This evening I decided to take Greta out again. I took her on our first ride through the MetroParks together. And for the first time I really felt like I was actually using the clips effectively. It's a very different muscle motion and I can feel that I'm going to be sore in new places. After 15 miles of riding hard, I eased back and cruised the last 9 miles home. I was worried about the climb out of the park because I was having some cramping issues in my left leg again. Then I realized that much of that was coming from the fact that I was only stepping out of the pedals on the right, so my left leg was never getting a stretch out. I took a 3-minute break at the bottom of the climb and then made it out pretty easily. The climbing is both easier and harder: easier because Greta is so light, but harder because she doesn't have a super-low "granny gear" that I can just spin without using much muscle. But building more muscle? Not tragic.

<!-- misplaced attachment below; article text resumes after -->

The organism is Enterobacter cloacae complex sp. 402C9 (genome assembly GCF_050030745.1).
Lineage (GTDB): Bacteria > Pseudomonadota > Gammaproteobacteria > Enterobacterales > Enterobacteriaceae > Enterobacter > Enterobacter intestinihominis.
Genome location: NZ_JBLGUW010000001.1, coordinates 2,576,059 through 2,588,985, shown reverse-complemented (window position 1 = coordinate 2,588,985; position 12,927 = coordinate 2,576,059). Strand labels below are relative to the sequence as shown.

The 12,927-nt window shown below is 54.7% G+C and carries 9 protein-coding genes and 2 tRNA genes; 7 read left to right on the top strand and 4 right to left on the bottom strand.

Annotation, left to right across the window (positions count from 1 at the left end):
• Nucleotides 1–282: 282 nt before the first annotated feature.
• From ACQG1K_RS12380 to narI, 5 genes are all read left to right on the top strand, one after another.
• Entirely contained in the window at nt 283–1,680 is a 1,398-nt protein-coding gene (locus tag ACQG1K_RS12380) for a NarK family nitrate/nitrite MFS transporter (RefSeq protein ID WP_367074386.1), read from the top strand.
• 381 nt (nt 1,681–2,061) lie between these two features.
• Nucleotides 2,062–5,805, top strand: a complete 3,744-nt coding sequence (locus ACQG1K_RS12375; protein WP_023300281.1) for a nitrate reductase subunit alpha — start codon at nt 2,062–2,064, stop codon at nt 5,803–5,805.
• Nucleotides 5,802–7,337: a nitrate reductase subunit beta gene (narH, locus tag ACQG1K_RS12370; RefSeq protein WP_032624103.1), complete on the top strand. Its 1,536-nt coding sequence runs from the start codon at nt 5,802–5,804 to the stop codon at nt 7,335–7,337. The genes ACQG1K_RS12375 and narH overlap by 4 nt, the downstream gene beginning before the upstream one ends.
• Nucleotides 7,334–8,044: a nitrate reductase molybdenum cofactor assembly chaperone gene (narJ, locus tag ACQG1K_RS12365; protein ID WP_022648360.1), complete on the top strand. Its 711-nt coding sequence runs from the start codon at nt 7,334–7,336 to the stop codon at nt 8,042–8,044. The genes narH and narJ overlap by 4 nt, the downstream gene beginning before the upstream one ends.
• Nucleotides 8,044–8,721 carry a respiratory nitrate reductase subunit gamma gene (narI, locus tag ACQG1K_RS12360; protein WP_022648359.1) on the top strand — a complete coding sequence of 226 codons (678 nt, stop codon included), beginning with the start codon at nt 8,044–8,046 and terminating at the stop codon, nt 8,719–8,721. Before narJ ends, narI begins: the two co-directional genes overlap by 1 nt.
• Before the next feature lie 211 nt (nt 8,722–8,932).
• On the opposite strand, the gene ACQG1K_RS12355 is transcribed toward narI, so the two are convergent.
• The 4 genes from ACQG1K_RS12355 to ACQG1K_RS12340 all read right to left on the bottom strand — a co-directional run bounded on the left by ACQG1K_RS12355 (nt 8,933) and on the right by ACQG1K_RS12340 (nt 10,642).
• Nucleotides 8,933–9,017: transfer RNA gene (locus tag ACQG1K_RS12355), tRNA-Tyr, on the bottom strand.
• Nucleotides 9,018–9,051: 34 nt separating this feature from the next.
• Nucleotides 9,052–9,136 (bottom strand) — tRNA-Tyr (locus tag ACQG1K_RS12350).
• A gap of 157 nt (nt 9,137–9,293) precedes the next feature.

So, since I got her on Thursday, I've put 63 miles on Greta. I'm going to take her back to the bike shop for a couple minor adjustments (moving the seat back, decreasing the reach on the brakes), but I absolutely love her!!
Friday, May 31, 2013
Meet my new baby! I have been wanting a road bike for some time, and I managed to get a great deal on this one! I picked her up yesterday afternoon, and even though I'd ridden 20 miles in the 85 degree temp in the morning, I *had* to take myself over to the Patti's Paladins training ride.